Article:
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Serving: IA
Man in field measuring cornstalk
STALK SAMPLING: It’s important to get an 8-inch segment of stalk, between 6 and 14 inches above the soil surface.

Tips for using cornstalk nitrate test

Expect to use end-of-season cornstalk nitrate test later than usual this fall.

Sampling cornstalks this fall for the end-of-season stalk nitrate test will likely be later than normal due to delayed planting in many fields last spring. The overall suggestion is to wait until crop maturity, and sample within one to three weeks after corn forms the black layer in the kernels. Black layer formation occurs when the plant reaches maturity.

“However, this doesn’t work well for silage corn,” notes John Sawyer, Iowa State University Extension agronomist specializing in soil fertility and nitrogen management. “So the suggestion for silage corn is to collect stalk samples at the time of silage harvest or within 24 hours after harvest, as long as no rain occurs between harvest and sampling.”

The ISU Extension publication with information on using the end-of-season cornstalk nitrate test was updated in 2018. Use of the End-of-Season Corn Stalk Nitrate Test in Iowa Corn Production, CROP 3154, describes the sampling protocol and interpretation of results.

Categories of interpretation

The old interpretation categories for nitrate content as shown in the test results were adjusted; now there are three new categories:

  • low (less than 250 parts per million)
  • sufficient (250 to 2,000 ppm)
  • high (over 2,000 ppm)

As was recommended in the previous ISU publication, the most reliable interpretation is with high concentrations of nitrate present. A high concentration of nitrate in the stalk at the end of the growing season indicates there was more than enough plant-available nitrogen present in the field for that year.

“Also, as noted in the previous recommendations, don’t base your nitrogen management changes on only one year of results,” Sawyer says. “Instead, sample the stalks at the end of the growing season for multiple years to build a trend database.”

The stalk segment to take as a sample remains the same. Remove an 8-inch segment of stalk from 6 to 14 inches above the ground. Avoid sampling odd plants or plants damaged by disease or insects. Collect 15 stalk segments per sample area. Place stalk samples in paper (not plastic) bags. If needed, refrigerate until taking or shipping samples to the lab for testing.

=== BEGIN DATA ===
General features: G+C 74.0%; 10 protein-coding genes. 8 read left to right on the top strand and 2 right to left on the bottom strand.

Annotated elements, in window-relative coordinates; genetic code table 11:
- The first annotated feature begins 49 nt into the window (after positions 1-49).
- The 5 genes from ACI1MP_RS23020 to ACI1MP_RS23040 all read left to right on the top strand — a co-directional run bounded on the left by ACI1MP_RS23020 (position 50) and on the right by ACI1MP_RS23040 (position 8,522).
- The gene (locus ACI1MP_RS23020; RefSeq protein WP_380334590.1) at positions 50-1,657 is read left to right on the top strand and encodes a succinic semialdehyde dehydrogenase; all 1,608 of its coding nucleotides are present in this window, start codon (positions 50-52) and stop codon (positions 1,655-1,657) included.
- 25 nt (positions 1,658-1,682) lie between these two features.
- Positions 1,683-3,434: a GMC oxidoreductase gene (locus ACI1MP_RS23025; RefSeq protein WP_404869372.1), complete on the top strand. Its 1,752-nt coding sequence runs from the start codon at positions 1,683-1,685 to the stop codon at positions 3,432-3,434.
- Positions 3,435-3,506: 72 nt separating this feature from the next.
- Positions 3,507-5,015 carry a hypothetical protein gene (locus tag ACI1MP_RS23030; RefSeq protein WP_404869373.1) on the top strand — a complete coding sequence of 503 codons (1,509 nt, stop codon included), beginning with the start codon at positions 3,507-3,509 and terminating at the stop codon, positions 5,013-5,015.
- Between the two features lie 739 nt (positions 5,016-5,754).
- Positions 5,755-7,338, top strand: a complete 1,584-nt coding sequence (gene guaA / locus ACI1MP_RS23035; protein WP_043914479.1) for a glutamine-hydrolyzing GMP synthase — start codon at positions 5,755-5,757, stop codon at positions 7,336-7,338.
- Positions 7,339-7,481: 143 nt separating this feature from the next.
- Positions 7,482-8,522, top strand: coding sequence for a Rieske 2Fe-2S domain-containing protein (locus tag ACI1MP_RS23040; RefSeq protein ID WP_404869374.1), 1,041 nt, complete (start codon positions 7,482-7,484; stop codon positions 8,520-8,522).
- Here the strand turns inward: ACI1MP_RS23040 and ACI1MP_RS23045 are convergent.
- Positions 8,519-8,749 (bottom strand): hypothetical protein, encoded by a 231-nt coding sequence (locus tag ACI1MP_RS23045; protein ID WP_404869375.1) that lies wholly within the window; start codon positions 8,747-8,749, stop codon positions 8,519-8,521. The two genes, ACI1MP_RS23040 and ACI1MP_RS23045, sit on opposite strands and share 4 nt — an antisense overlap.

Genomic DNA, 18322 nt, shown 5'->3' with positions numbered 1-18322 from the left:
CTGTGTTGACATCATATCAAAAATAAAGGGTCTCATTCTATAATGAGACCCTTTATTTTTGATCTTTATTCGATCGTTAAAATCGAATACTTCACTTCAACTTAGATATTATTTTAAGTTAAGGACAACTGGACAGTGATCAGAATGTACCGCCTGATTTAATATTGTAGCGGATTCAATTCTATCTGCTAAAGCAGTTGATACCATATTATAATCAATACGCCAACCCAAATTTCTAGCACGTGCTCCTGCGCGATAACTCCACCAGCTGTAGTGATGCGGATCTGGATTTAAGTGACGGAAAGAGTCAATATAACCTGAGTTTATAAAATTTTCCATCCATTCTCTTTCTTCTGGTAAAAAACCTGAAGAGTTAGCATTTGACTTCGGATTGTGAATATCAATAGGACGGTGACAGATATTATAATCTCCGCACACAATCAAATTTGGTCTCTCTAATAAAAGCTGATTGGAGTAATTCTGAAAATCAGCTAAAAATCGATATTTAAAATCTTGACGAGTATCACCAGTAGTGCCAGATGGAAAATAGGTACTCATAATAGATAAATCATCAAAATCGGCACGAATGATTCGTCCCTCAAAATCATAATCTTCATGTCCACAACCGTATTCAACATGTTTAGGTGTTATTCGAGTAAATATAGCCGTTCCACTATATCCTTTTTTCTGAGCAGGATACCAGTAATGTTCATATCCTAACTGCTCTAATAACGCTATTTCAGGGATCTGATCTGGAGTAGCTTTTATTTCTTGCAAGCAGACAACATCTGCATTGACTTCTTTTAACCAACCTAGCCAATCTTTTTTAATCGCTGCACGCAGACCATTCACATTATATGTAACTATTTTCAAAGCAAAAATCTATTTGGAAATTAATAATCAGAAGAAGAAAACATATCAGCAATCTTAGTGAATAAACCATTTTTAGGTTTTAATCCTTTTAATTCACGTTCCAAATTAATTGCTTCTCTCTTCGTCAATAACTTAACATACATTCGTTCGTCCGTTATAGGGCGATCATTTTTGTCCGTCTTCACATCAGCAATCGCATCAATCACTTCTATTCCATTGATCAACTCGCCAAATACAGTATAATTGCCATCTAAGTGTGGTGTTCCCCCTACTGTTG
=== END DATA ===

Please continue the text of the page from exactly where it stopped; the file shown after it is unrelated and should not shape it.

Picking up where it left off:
Test reliability, precautions

The concentration of nitrate-N in the lower cornstalk at the end of the season reflects all factors that influenced N availability and crop N needs during the growing season, Sawyer says. A cornstalk nitrate test result within the sufficient category indicates a high probability that N supply was adequate for the conditions during the growing season.

Because many factors influence N availability, however, mainly after manure and fertilizers are applied, it is unrealistic for stalk nitrate concentrations to be in sufficient in all fields in all years.

Many factors can influence test results, including drought, high rainfall, poor ear development, long end-of-season grain fill, hybrid used, and insect or disease damage. When interpreting test results, consideration must be given to these factors and conditions that occurred during the growing season, especially during grain development, that may affect poor grain production or fill (drought, poor kernel development) or provide for prolonged and exceptional grain fill (high N use by the plant).

“Typical suggested rates of fertilization can result in low or high cornstalk nitrate test concentrations, but are not too low or too high N rates in most years,” he notes.

Zero in on N application rate

Fertilization rates can be increased in future years for fields or areas that usually test in low, and rates decreased for fields or areas that usually test in high, Sawyer says. The test does not directly indicate how much N application rates should be increased or decreased. However, continued use of the test for several years will provide a trend and thus allow adjustments that move concentrations more frequently into the sufficient category.

The stalk test is reliable at indicating situations when too much N was available and can help reduce the chances of over-application of nitrogen.

Many producers associate a dark-green plant throughout the growing season with an optimal rate of N fertilization. “However, corn leaves on the lower part of the plant tend to lose their green color late in the season even when economically optimum nitrogen rates were applied,” Sawyer says. “Thus, the end-of-season cornstalk test can help producers understand if there has been overfertilization that reduces profitability and increases the chance of nitrate loss to water systems.”

Collecting a good sample

When using the end-of-season cornstalk nitrate test, you should:

  • Sample one to three weeks after black layer.
  • Collect 15 8-inch stalk segments between 6 and 14 inches above the soil surface.
  • Randomly select stalks from about a 1-acre area that represents a larger area.
  • Separately sample different soil types and management areas.
  • Place stalks in paper bags, not plastic, for shipment to the lab.
  • Ship samples within one day or refrigerate until shipping.

 

 

 

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